Steve Bannon Is Gone, Leaving Behind Only His Worst Ideas

Steve Bannon Is Gone, Leaving Behind Only His Worst Ideas

Steve Bannon Is Gone, Leaving Behind Only His Worst Ideas

The “Party of Davos” shot down any motions toward economic populism.


After Steve Bannon departed the White House on August 14, he contacted The Weekly Standard to make a bold proclamation. “The Trump presidency that we fought for, and won, is over,” the administration’s now-former chief strategist said. “We still have a huge movement, and we will make something of this Trump presidency. But that presidency is over. It’ll be something else.”

Like all propagandists, Bannon has a tendency to exaggerate. But in this case, he does have a point: His departure marks the culmination of Donald Trump’s bait-and-switch presidential campaign. Trump won, in part, because he portrayed himself as an economic populist who would not seek to police the world. Bannon played a key role in pushing those policies, though they never gained much traction in the Trump White House. His departure now confirms President Trump as an interventionist Wall Street Republican. Worst of all, Trump will clearly retain the toxic racial politics that Bannon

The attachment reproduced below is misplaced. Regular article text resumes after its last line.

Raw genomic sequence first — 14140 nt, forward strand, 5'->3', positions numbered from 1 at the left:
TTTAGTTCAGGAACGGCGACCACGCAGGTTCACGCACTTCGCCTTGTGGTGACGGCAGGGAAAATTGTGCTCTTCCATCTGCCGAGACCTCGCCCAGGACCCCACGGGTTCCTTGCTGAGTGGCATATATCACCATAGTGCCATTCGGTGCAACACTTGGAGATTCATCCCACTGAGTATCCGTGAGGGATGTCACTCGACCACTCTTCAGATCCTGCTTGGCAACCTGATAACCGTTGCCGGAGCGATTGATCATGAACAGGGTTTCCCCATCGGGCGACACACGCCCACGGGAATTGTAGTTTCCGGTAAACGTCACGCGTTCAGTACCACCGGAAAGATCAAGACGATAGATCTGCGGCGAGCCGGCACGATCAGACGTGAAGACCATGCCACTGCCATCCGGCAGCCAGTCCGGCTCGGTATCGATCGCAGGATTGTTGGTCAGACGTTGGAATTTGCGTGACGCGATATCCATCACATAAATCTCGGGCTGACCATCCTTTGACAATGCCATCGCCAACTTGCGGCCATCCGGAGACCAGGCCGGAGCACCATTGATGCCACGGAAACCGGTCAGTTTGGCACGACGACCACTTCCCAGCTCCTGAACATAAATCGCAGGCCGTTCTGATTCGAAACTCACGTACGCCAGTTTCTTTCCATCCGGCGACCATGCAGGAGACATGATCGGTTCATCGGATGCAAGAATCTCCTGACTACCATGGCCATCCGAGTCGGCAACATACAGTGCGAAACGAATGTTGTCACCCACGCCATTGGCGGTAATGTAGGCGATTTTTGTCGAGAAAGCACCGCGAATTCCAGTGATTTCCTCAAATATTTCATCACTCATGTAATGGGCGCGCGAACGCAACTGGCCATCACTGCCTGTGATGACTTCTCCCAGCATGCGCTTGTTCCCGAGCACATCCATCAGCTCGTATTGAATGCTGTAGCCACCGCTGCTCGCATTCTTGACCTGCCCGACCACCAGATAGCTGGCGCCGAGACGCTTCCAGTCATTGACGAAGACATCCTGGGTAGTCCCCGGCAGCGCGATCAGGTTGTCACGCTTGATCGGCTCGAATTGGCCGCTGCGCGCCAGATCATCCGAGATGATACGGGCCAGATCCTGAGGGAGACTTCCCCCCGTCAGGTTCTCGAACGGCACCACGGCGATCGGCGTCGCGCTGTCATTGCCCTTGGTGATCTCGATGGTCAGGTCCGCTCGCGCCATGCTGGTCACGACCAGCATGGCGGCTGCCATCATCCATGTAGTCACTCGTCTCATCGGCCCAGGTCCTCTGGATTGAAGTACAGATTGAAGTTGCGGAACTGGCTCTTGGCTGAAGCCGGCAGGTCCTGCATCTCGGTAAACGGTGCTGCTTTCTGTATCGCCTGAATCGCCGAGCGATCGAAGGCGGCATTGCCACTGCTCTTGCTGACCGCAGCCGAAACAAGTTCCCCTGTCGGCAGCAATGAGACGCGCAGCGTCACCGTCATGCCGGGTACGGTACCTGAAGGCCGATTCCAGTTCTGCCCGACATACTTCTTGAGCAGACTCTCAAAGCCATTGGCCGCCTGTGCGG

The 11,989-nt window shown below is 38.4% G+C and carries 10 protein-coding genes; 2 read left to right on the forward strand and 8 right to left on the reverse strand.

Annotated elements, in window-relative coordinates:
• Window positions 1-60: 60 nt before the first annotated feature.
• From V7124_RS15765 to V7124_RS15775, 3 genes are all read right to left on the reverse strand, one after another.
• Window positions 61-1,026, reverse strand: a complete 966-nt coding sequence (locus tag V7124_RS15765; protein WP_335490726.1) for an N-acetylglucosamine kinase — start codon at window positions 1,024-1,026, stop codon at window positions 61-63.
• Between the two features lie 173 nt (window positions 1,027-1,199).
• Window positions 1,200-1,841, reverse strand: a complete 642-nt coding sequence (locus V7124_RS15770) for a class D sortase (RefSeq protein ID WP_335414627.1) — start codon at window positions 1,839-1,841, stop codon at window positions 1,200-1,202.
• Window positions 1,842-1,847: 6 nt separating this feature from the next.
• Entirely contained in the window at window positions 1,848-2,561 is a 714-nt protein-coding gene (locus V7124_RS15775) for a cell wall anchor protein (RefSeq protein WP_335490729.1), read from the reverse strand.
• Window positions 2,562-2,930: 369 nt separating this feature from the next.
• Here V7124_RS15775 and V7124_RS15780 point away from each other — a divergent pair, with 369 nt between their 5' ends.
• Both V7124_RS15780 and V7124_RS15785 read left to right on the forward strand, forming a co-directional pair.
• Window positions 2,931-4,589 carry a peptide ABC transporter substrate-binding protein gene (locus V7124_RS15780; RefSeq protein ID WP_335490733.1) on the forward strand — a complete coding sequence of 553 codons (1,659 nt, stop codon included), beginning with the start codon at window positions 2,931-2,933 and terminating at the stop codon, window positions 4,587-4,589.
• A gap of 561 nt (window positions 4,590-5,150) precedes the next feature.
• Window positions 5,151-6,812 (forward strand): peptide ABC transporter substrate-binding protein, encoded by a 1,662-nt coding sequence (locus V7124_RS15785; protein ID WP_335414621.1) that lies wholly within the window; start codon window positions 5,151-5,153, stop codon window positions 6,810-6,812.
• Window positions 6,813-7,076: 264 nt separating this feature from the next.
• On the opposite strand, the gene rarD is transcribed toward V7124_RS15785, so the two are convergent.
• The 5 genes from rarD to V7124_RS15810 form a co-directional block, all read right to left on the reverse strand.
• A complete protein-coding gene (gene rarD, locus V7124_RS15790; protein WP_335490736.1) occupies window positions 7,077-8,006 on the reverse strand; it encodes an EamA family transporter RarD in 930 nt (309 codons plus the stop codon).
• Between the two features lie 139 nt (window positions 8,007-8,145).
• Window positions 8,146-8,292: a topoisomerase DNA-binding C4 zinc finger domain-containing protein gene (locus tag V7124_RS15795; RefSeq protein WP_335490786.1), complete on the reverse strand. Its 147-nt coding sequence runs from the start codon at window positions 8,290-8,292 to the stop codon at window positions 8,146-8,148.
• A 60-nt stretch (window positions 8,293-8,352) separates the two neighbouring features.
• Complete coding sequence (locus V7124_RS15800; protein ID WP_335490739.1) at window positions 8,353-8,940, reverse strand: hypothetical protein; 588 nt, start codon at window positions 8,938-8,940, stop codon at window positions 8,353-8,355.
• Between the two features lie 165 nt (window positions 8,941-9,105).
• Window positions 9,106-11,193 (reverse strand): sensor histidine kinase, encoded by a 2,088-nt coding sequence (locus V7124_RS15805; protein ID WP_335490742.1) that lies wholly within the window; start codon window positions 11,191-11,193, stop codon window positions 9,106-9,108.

also championed.

The “Party of Davos,” as Bannon calls it, has won the influence battle inside the White House. Trump’s economic team consists primarily of billionaires, former financial-sector honchos, or both: people like Treasury Secretary Steve Mnuchin, Commerce Secretary Wilbur Ross, director of the National Economic Council Gary Cohn, and others. Meanwhile, former generals wield nearly unprecedented power in the White House: National Security Adviser H.R. McMaster, Defense Secretary James Mattis, and John Kelly, the president’s new chief of staff.

Bannon prided himself as the “keeper of the promises” and tracked Trump’s major campaign pledges on a whiteboard in his office. But it is clear that Bannon wasn’t very successful. He reportedly pressed Trump to keep his campaign promise to avoid foreign entanglements and focus on the need to rebuild America, but Trump has now recommitted himself to the 16-year-old war in Afghanistan by ordering a troop surge that will begin immediately. Trump also es­calated the US presence in Syria, redoubled our support of Saudi Arabia’s ugly war against Yemen, has been gearing up for a face-off with Iran, and randomly threatened US military involvement in Venezuela’s internal affairs.